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The People of the State of New York, Respondent v. Christopher Dejesus

New York Supreme and/or Appellate Courts Appellate Division, First Department


April 4, 2013

THE PEOPLE OF THE STATE OF NEW YORK, RESPONDENT,
v.
CHRISTOPHER DEJESUS, DEFENDANT-APPELLANT.

People v DeJesus

Decided on April 4, 2013

Published by New York State Law Reporting Bureau pursuant to Judiciary Law § 431.

This opinion is uncorrected and subject to revision before publication in the Official Reports.

Tom, J.P., Andrias, Saxe, Abdus-Salaam, Gische, JJ.

Judgment, Supreme Court, New York County (Thomas Farber, J.), rendered January 26, 2010, as amended March 22, 2010, convicting defendant, upon his plea of guilty, of assault in the first and second degrees and criminal possession of a weapon in the fourth degree, and sentencing him, as a second felony offender, to an aggregate term of four years, unanimously affirmed.

Defendant made a valid waiver of his right to appeal. In a thorough colloquy, the court carefully separated the right to appeal from the rights automatically given up by a guilty plea (see People v Lopez, 6 NY3d 248, 257 [2006]).

Regardless of whether defendant made a valid waiver of his right to appeal, and regardless of whether the waiver applied to post-plea sentencing enhancement issues, defendant's claim that the court improperly enhanced his bargained-for sentence without sufficient inquiry into the validity of his post-plea arrests is unpreserved since defendant neither requested a hearing nor moved to withdraw his plea (see e.g. People v Malaj, 69 AD3d 487 [1st Dept 2010], lv denied 15 NY3d 776 [2010]; People v Carrillo, 2 AD3d 260 [1st Dept 2003], lv denied 2 NY3d 797 [2004]), and we decline to review it in the interest of justice. As an alternate holding, we find that the court conducted a sufficient inquiry and properly imposed an enhanced sentence (see People v Outley, 80 NY2d 702, 713-714 [1993]). Since defendant did not challenge the validity of his post-plea arrests or deny his involvement in the underlying crimes, the court was under no obligation to conduct an inquiry into the validity of these arrests (see e.g. People v Pinkston, 287 AD2d 294 [1st Dept 2001], lv denied 97 NY2d 707 [2002]). There were no disputed factual issues that required a hearing as a matter of due process (see People v Valencia, 3 NY3d 714 [2004]; compare Torres v Berbary, 340 F3d 63 [2d Cir 2003]).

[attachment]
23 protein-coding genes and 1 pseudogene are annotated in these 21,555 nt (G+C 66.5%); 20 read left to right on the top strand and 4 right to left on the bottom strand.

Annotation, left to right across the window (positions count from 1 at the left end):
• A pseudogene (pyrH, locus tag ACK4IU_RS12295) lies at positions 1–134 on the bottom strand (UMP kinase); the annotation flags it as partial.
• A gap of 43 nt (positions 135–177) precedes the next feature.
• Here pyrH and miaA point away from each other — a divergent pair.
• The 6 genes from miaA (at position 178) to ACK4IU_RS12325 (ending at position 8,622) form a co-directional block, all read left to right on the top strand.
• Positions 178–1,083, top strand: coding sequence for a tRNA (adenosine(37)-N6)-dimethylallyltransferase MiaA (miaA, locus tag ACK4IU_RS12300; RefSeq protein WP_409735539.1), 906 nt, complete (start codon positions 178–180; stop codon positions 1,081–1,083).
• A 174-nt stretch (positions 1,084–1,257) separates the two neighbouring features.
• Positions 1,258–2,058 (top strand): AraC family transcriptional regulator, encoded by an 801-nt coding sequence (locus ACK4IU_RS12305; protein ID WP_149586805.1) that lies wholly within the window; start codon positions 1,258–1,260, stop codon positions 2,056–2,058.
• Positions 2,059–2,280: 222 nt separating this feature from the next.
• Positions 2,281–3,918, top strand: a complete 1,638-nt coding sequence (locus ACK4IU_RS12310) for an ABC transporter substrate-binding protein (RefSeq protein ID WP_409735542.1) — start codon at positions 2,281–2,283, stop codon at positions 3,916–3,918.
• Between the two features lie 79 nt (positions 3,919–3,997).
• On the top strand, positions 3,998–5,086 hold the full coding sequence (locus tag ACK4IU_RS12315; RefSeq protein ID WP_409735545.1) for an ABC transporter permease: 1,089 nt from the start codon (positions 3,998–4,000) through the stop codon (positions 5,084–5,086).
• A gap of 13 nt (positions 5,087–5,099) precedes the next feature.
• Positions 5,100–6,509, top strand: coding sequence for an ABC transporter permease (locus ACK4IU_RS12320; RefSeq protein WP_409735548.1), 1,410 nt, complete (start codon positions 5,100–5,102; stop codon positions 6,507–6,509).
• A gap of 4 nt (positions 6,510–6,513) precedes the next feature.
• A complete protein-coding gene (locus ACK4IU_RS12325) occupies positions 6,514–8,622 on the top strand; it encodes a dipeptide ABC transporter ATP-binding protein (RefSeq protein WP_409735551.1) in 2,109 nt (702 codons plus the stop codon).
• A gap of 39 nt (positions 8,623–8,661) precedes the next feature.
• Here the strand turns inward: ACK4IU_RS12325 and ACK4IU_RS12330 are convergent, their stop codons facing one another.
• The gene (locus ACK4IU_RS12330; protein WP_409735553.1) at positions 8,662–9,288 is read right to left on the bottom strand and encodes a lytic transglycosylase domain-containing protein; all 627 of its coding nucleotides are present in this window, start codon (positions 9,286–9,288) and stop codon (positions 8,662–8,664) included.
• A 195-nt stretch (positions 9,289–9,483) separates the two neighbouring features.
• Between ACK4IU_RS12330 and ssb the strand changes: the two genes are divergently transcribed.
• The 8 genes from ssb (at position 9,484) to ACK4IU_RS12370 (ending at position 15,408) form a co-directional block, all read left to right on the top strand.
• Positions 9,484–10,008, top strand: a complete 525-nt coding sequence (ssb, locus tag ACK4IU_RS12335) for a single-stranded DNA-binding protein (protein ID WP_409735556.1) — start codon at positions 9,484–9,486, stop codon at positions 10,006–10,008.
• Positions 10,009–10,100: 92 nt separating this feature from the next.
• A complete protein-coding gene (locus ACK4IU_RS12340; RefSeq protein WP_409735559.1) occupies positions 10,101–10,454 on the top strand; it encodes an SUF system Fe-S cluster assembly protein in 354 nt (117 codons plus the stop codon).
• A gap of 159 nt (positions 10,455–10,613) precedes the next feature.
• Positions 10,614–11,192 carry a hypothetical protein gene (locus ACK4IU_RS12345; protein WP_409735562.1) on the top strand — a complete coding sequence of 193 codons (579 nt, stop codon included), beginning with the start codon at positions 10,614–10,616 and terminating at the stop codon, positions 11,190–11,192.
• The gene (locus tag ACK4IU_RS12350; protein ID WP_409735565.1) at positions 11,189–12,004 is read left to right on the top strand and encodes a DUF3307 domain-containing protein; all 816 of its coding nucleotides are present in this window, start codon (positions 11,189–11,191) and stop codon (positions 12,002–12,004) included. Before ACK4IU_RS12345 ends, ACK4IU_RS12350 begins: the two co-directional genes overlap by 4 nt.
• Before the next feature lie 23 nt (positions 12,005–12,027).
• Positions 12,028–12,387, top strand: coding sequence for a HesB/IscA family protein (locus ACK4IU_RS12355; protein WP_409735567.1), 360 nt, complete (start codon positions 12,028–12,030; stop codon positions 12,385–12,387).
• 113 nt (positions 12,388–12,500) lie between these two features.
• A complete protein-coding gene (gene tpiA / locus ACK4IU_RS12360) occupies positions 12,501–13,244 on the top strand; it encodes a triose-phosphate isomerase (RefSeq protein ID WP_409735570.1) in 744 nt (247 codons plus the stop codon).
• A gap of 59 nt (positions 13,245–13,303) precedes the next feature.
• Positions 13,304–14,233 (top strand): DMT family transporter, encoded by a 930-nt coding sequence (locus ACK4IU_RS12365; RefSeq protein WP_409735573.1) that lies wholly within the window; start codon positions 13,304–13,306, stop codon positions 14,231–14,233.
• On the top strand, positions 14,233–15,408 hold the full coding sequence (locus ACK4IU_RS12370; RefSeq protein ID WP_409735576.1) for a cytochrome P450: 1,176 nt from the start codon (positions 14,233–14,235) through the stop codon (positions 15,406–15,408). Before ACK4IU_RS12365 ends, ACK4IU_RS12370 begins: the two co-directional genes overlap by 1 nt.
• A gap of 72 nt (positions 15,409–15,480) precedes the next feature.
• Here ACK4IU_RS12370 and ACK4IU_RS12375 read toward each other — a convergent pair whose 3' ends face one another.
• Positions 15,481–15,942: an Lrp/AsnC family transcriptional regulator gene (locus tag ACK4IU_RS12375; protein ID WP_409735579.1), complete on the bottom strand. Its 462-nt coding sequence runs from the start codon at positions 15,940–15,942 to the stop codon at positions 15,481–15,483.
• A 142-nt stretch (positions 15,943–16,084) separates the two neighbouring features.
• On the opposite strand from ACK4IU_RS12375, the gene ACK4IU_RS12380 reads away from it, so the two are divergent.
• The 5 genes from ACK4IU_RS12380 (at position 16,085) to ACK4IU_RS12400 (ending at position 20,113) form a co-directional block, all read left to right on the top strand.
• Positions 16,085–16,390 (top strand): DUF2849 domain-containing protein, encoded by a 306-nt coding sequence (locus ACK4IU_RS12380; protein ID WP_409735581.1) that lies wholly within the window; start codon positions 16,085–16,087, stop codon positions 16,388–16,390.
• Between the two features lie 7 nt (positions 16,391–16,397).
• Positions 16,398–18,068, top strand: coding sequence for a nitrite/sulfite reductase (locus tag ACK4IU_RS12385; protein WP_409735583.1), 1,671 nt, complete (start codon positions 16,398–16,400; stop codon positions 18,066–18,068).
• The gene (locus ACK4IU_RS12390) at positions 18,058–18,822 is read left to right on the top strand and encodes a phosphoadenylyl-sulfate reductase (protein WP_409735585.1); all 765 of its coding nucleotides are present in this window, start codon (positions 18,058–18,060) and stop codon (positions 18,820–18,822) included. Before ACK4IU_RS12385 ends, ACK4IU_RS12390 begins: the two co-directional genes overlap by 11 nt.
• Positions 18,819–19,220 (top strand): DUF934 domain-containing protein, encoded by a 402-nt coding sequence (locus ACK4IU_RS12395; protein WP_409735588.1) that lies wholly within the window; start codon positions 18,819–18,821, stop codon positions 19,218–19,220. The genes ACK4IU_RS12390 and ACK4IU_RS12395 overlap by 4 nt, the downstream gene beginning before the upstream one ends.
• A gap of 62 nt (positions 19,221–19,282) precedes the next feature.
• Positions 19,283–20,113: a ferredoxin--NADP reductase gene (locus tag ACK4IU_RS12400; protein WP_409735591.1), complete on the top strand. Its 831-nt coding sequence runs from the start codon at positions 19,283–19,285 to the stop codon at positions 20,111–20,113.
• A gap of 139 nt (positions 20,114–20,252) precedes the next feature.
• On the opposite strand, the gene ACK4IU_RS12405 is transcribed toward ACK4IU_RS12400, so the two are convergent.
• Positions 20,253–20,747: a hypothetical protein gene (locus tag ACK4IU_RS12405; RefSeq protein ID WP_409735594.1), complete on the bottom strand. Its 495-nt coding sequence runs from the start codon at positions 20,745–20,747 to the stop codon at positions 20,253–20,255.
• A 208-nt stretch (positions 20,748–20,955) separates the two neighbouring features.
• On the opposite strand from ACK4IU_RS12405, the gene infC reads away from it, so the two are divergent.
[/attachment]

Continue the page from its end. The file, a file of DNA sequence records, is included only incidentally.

Regardless of whether defendant validly waived his right to appeal, we perceive no basis for reducing the sentence.

THIS CONSTITUTES THE DECISION AND ORDER OF THE SUPREME COURT, APPELLATE DIVISION, FIRST DEPARTMENT.

ENTERED: APRIL 4, 2013

CLERK

20130404

© 1992-2013 VersusLaw Inc.



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